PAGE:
Perhaps they all think she is a replacement, but she's not. She is her own wonderful person and a blessing to me, but my son is still there, somewhere.

Wednesday, May 17, 2006


Reading these blogs is also neat (for lack of a better word at the moment) because the ingredients of my story are sprinkled throughout the lives of several women. The birthfather was not completely out of my life but needed to be for my health and welfare. Plus P&M give my son things I felt (and still feel) he needed - two parents, a stable childhood, etc.

Another ingredient: I've been patiently waiting for my son to contact me. Since they were being open with him about his adoption experience (although it isn’t an option adoption per se), I thought once he was old enough to truly understand – say around 8 or 10, he would want to have some direct contact with me either by letter or phone. Sadly, that has not happened. Reading your posts make me think perhaps I should ask his adoptive parents to be a part of his life, rather than waiting for him.

Tuesday, May 16, 2006

Bonding, etc.

Thanks, Barb for letting me know about Blogging Birthmothers. I've read a few and have found food for thought as I try to sort some things out.

Bear's Mommy wrote: So I know that a woman who experiences a pregnancy loss will have a hard time bonding with that child until she is past the point of the loss.
It's funny how seeing something you suspect but don't know validates your feelings and helps you to move onto the next stage (of healing? of the journey?). As I mentioned, my daughter and I didn't bond during the pregnancy and even until after she was past that completely helpless infant stage. But last night I realized that I feel alive again for the first time since I gave my son to his adoptive parents. I had noticed a certain "living in the moment" with my daughter, but I chalked it up to the immediacy of her needs (in other words learning there is NO planning with a newborn!) and just taking in the moments one at a time. But now I think I just withdrew in a cave of sorts all these years and just functioned. I know I felt I had something to prove - I was such an overachiever at work and even at life. It was like I was searching for the fulfillment I had felt while pregnant but couldn't feel as a parent because I was not in a place in my life to be a parent. I think I started this blog in an effort to make sure I do truly bond with my daughter because our minds are very strong things and I am not sure how much of myself I am truly giving her. I also wonder if I do or will do things in certain ways because of losing my son. For example, I have been completely adamant about breastfeeding even though I've had struggles. Is this because I couldn't breastfeed my firstborn? Or because I am just a stubborn person? (lol)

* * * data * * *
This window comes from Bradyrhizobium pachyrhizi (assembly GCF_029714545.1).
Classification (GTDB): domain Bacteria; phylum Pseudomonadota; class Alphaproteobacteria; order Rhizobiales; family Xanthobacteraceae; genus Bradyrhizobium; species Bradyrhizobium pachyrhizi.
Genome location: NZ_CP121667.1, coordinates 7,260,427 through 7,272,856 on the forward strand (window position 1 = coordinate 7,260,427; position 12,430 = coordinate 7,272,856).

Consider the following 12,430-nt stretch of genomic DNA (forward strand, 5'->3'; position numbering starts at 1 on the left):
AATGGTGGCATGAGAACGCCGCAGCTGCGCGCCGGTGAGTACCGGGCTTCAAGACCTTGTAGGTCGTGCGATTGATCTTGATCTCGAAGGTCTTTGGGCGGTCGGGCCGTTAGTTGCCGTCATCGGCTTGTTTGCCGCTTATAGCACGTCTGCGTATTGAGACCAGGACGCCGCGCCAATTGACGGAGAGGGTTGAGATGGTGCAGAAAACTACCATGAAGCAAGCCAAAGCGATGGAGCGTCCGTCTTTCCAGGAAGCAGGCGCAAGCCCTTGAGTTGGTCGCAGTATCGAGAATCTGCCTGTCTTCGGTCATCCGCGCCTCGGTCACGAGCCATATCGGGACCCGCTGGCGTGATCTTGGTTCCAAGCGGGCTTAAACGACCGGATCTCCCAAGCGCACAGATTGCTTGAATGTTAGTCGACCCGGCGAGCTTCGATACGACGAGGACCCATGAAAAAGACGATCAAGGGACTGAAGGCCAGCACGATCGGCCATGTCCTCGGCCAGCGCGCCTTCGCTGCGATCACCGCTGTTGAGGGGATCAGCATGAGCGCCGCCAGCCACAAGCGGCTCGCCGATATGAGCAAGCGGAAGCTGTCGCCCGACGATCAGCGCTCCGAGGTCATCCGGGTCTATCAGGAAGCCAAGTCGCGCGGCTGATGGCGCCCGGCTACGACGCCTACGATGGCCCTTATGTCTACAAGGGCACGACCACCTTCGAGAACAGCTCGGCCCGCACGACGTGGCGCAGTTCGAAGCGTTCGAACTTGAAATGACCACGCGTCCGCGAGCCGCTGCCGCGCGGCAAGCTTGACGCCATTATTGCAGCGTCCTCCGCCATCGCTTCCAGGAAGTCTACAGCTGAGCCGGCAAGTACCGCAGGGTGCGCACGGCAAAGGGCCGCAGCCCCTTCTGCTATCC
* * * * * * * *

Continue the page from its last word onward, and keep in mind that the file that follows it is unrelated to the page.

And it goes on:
Monday, May 15, 2006

Birthmothers and Real Mothers

I went looking for a blog about birthmothers who went on and became "real"? mothers. I don't even know if there is a term for it ... but a mother who kept a later child to raise. I gave my son to a wonderful family through adoption when I was 19. At 34 I gave birth to my daughter. For many years I thought I didn't want to have children. I slowly discovered or faced the reasons why ... I didn't want to run the risk of replacing any of the wonderful memories of my first pregnancy or the four days I had him - that one was pretty obvious to me. Then I read Margaret Moorman's book Waiting to Forget and realized that my head had apparently figured out I wasn't fit to be a mother if I gave my son up. Apparently part of me was listening to all those people who made comments to me when I was pregnant with him - comments about how awful a mother I was for giving up my baby, for not wanting him; comments about how nice the couple must be that they would raise my baby for me. I knew in my heart that I was doing the best thing for him. And it was wonderful to be able to pick his parents - a couple who truly loved each other 15 years into their marriage and several years into infertility issues. They had already endured at least two situations where the birthmother changed her mind. It was wonderful to have them during my pregnancy, too. They were so supportive and excited and just plain great.

I'll write more about that pregnancy in a later posting. I was hoping to find other birthmothers who later kept a child and see if there were any similarities in emotions and/or experiences. For example, with my son, I felt him move constantly. He and I really bonded during my pregnancy. My daughter, if she moved at all, didn't move enough for me to tell. It was like I was just growing a belly - was that my overpowering desire to retain the memories of my first pregnancy?

My son will be 15 this summer. It was what I call a somewhat open adoption. I had contact with P&M throughout my pregnancy and then shortly after he was born they asked that I don't call anymore. They have always been open with him about being adopted, but I do not have their address and our contact is through Christmas letters. I also always send a birthday gift. So I know how he is doing and get at least one picture a year. I never wanted to intrude, and still don't. I assume if he ever wants to meet me, he will. But I wonder what my true feelings are on that - what if he doesn't? Also, now that he is close to being an adult, should I still expect to rely on the parents for updates? I don't want to make anyone uncomfortable in their family. I do feel that I want to always have some kind of minimal connection with him, or even a relationship of some kind once he's an adult as he goes through life - gets married, has his own kids, etc. I think that is reasonable, but would they?

I want to broach this subject in a letter to them, but want to sort my own feelings out first. Any suggestions from anyone out there?